From there, a short walk earlier that day had brought me to the Pantheon, another historical build of epic proportions defying belief. The former Roman temple, found in the Piazza della Rotunda, welcomes you in with an imposing portico, erected by eight massive granite columns quarried in Egypt. These are said to have been dragged to the Nile and barged all the way through the Mediterranean Sea to the Tiber River, in Rome. The height of the build will have you scratching your head as you try to figure out how such a thing was achieved.
When you enter this temple erected for the gods, you find a humongous hemispherical dome, adorned in terracotta and travertine tiles with its iconic oculus in the centre – a perfect circle into the sky – inviting a divine light within. The whole building possesses a disturbingly harmonious symmetry. I am not a religious person at all, but if there was ever a place where I felt holy, this was it. The intricately carved concrete dome, with its square crevasses ascending to the circle in the sky, feels like an ode to the heavens. The fact that this ancient build is, to this day, the world’s largest unreinforced concrete dome, shows how humankind is capable of achieving the extraordinary, which in turn might help you draw your own epistemological conclusions.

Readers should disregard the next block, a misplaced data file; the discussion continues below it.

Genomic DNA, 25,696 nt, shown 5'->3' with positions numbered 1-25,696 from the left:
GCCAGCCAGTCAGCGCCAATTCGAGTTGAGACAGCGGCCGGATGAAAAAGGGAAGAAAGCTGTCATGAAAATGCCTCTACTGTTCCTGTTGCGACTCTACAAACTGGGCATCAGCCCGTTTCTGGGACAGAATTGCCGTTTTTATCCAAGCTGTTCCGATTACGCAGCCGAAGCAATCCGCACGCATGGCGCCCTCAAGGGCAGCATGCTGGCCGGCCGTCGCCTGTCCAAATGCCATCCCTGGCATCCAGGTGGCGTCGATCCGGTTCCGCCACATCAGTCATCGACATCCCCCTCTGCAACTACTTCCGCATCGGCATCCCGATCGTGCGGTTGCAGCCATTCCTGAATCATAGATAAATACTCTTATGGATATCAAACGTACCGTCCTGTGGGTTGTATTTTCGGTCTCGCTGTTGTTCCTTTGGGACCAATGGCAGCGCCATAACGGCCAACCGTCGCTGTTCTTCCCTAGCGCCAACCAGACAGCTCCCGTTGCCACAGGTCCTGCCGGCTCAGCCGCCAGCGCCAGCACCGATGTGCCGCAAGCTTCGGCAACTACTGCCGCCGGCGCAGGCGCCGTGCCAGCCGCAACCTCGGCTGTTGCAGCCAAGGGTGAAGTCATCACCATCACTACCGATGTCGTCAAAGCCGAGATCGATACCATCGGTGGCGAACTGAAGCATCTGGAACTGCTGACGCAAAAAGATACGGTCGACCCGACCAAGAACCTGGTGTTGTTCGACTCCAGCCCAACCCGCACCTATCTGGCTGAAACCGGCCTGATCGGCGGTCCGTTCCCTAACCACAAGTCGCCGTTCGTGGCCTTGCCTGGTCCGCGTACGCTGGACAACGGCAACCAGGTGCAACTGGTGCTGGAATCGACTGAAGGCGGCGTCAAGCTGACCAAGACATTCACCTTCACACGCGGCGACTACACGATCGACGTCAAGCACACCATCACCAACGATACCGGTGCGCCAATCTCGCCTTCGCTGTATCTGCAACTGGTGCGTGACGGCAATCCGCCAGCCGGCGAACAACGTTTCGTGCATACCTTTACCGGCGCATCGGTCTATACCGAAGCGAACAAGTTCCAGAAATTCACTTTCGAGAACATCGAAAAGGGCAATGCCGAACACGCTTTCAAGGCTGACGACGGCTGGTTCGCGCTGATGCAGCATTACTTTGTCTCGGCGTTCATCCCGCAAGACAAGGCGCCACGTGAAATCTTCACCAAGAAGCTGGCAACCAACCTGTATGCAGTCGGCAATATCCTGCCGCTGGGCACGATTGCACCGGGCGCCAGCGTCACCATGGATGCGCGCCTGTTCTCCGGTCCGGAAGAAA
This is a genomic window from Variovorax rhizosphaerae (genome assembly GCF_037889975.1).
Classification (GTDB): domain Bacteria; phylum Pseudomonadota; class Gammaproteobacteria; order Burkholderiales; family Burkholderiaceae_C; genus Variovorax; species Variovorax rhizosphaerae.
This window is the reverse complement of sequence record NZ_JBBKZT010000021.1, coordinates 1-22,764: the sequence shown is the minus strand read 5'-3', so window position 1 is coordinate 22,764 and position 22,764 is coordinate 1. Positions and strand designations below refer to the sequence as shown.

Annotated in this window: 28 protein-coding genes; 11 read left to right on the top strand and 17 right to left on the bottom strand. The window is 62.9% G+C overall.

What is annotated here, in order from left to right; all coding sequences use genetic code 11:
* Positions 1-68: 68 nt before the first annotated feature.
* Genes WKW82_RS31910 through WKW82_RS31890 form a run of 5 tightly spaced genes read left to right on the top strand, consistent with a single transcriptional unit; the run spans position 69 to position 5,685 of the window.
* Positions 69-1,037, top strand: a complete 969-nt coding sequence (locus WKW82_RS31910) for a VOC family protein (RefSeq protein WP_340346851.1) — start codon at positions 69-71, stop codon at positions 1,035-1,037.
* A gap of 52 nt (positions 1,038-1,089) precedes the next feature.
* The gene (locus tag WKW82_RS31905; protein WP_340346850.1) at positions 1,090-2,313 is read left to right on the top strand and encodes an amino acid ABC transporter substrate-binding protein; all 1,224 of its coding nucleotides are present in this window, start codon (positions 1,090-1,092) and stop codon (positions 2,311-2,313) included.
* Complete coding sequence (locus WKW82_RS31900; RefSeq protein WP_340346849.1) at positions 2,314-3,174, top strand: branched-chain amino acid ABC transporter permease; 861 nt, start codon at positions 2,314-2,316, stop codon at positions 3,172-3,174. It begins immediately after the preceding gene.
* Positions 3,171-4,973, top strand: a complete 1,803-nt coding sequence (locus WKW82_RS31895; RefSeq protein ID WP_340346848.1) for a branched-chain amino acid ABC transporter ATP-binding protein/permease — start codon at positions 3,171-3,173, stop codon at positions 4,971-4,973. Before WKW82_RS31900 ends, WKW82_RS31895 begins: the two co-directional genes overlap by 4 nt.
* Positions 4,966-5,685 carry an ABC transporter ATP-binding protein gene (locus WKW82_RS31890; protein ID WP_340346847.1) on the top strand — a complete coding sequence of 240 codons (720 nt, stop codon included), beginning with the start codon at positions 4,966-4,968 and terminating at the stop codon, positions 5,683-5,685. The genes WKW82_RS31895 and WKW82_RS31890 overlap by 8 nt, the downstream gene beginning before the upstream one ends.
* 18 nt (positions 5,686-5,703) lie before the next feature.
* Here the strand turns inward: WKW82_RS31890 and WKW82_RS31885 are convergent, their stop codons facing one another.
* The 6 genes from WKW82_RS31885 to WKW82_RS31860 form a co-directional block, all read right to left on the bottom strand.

By now, my two days in Rome were coming to a close, and it was time to face the crowds and visit Vatican City. I did not have time to visit the museums, and so I set my mind on visiting St. Peter’s Cathedral, the largest Catholic Church in the world. The relentless sun was at its peak when I reached St. Peter’s Square, and the queue to enter the Cathedral went almost around it. Note that you can pay to skip the queue, but I was happy to admire the square while I waited. The piazza is adorned by two fountains and a massive obelisk central to it; its edges are guarded by several marble columns. Just before you enter the Basilica, two Vatican officials will offer you paper cloaks in case you forgot to cover your shoulders or legs.